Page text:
An octopus at Bristol Aquarium is being set a series of increasingly complex tests and puzzles – with the help of giant water coolers.
Keepers at the Harbourside wildlife attraction are placing food items and treats inside the large, transparent containers to see how quickly Velcro – a giant Pacific octopus with a two-metre tentacle span – can work out how to get to them.
Already he has been able to use his long tentacles to extract food through the water cooler bottles narrow opening and now aquarists are planning to devise a series of more complex challenges.
Bristol Aquarium’s Mike Coe said: “Our aquarists are constantly providing Velcro with different sets of challenges, puzzles and other mental stimuli as part of an ongoing environmental enrichment programme.
“In the wild octopus have to use extraordinary dexterity and ingenuity to hunt and catch their prey and these types of puzzles and tests mimic those sort of challenges.
“Initially we were planning to use the water coolers, which were donated by local company Office Water Coolers South West, to help siphon water from our tanks but Velcro showed such an interest in them when they were first put into his display that we decided to utilise them as puzzles,” he added.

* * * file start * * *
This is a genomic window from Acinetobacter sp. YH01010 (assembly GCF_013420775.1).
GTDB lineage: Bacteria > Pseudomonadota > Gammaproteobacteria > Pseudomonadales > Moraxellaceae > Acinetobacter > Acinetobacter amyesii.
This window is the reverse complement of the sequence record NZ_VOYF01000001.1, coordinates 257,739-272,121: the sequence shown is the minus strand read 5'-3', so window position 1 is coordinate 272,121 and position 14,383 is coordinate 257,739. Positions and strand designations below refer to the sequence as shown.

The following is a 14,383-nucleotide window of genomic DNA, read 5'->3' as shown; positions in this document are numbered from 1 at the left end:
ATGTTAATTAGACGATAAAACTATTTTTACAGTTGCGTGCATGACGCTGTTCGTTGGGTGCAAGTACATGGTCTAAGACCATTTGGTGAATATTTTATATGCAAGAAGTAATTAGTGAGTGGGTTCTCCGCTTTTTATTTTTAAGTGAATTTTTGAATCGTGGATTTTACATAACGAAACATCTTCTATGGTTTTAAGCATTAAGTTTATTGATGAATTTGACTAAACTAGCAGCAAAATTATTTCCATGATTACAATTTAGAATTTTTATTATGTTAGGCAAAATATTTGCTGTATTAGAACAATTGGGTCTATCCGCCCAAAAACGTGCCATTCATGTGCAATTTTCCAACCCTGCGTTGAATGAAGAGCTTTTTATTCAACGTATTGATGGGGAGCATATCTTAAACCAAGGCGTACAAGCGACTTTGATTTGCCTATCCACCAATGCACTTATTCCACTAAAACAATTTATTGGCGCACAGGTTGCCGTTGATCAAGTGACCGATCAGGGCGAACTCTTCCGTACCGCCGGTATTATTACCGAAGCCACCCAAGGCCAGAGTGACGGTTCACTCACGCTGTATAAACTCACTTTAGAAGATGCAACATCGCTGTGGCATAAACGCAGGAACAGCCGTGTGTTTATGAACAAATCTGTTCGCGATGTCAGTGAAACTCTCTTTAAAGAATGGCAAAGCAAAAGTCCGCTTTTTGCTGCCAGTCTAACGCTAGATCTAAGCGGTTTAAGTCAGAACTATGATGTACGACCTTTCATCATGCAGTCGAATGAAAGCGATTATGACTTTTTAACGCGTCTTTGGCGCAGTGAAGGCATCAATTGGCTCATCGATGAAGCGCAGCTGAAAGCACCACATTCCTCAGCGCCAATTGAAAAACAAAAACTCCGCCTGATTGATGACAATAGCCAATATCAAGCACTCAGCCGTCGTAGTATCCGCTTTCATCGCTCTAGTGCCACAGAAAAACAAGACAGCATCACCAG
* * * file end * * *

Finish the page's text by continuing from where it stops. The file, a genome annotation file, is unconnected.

Giant Pacific octopuses are the world’s largest octopus species and are found from Japan to Southern California. The biggest recorded specimen had an arm span of 10 metres (33ft) and weighed 270kgs (600lbs).
Despite being closely related to the garden slug, octopus are believed to be as intelligent as pet dogs and can solve complex puzzles.
Individuals living in aquariums have been filmed sneaking out at night to raid nearby fish-filled displays. They mature incredibly quickly – going from the size of a rice grain at birth to being fully grown within the space of two years.